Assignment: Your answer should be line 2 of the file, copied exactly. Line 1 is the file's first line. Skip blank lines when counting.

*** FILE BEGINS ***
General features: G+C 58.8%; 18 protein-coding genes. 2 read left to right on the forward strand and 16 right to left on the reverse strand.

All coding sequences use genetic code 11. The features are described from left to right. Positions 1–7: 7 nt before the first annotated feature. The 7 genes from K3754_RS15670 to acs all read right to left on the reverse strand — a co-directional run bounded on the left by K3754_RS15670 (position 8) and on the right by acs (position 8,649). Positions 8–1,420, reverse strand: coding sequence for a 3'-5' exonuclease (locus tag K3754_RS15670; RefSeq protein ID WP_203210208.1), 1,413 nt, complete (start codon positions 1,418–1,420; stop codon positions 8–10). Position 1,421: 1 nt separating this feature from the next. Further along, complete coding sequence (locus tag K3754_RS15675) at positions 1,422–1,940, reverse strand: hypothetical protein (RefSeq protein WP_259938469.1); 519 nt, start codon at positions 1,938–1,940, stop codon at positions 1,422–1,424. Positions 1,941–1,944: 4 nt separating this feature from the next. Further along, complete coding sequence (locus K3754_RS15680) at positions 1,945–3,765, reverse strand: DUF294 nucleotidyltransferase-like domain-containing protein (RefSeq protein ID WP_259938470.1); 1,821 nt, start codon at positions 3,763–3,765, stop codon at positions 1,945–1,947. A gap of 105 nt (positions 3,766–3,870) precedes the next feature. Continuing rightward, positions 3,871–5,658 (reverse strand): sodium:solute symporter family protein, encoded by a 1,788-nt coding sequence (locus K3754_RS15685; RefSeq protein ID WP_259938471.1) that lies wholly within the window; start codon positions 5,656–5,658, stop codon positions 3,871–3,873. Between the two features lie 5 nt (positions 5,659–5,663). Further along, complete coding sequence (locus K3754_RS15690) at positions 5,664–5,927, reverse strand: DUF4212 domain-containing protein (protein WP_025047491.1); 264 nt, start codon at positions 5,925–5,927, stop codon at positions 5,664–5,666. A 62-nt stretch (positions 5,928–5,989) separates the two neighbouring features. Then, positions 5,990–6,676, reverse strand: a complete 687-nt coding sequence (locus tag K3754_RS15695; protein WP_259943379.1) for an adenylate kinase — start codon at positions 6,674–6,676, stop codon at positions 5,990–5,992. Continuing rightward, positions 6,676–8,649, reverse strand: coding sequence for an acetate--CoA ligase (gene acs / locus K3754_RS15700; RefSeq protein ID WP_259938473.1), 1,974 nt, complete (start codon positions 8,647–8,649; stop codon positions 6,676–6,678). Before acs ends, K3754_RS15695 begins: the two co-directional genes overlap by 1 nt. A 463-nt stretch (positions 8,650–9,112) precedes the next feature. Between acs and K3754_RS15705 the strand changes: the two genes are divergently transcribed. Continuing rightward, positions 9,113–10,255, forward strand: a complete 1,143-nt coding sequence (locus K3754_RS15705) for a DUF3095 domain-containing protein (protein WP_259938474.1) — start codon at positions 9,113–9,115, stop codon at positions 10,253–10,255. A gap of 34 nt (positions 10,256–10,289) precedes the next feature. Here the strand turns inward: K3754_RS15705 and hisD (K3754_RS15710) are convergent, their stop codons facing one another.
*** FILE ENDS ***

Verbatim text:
All coding sequences use genetic code 11. The features are described from left to right. Positions 1–7: 7 nt before the first annotated feature. The 7 genes from K3754_RS15670 to acs all read right to left on the reverse strand — a co-directional run bounded on the left by K3754_RS15670 (position 8) and on the right by acs (position 8,649). Positions 8–1,420, reverse strand: coding sequence for a 3'-5' exonuclease (locus tag K3754_RS15670; RefSeq protein ID WP_203210208.1), 1,413 nt, complete (start codon positions 1,418–1,420; stop codon positions 8–10). Position 1,421: 1 nt separating this feature from the next. Further along, complete coding sequence (locus tag K3754_RS15675) at positions 1,422–1,940, reverse strand: hypothetical protein (RefSeq protein WP_259938469.1); 519 nt, start codon at positions 1,938–1,940, stop codon at positions 1,422–1,424. Positions 1,941–1,944: 4 nt separating this feature from the next. Further along, complete coding sequence (locus K3754_RS15680) at positions 1,945–3,765, reverse strand: DUF294 nucleotidyltransferase-like domain-containing protein (RefSeq protein ID WP_259938470.1); 1,821 nt, start codon at positions 3,763–3,765, stop codon at positions 1,945–1,947. A gap of 105 nt (positions 3,766–3,870) precedes the next feature. Continuing rightward, positions 3,871–5,658 (reverse strand): sodium:solute symporter family protein, encoded by a 1,788-nt coding sequence (locus K3754_RS15685; RefSeq protein ID WP_259938471.1) that lies wholly within the window; start codon positions 5,656–5,658, stop codon positions 3,871–3,873. Between the two features lie 5 nt (positions 5,659–5,663). Further along, complete coding sequence (locus K3754_RS15690) at positions 5,664–5,927, reverse strand: DUF4212 domain-containing protein (protein WP_025047491.1); 264 nt, start codon at positions 5,925–5,927, stop codon at positions 5,664–5,666. A 62-nt stretch (positions 5,928–5,989) separates the two neighbouring features. Then, positions 5,990–6,676, reverse strand: a complete 687-nt coding sequence (locus tag K3754_RS15695; protein WP_259943379.1) for an adenylate kinase — start codon at positions 6,674–6,676, stop codon at positions 5,990–5,992. Continuing rightward, positions 6,676–8,649, reverse strand: coding sequence for an acetate--CoA ligase (gene acs / locus K3754_RS15700; RefSeq protein ID WP_259938473.1), 1,974 nt, complete (start codon positions 8,647–8,649; stop codon positions 6,676–6,678). Before acs ends, K3754_RS15695 begins: the two co-directional genes overlap by 1 nt. A 463-nt stretch (positions 8,650–9,112) precedes the next feature. Between acs and K3754_RS15705 the strand changes: the two genes are divergently transcribed. Continuing rightward, positions 9,113–10,255, forward strand: a complete 1,143-nt coding sequence (locus K3754_RS15705) for a DUF3095 domain-containing protein (protein WP_259938474.1) — start codon at positions 9,113–9,115, stop codon at positions 10,253–10,255. A gap of 34 nt (positions 10,256–10,289) precedes the next feature. Here the strand turns inward: K3754_RS15705 and hisD (K3754_RS15710) are convergent, their stop codons facing one another.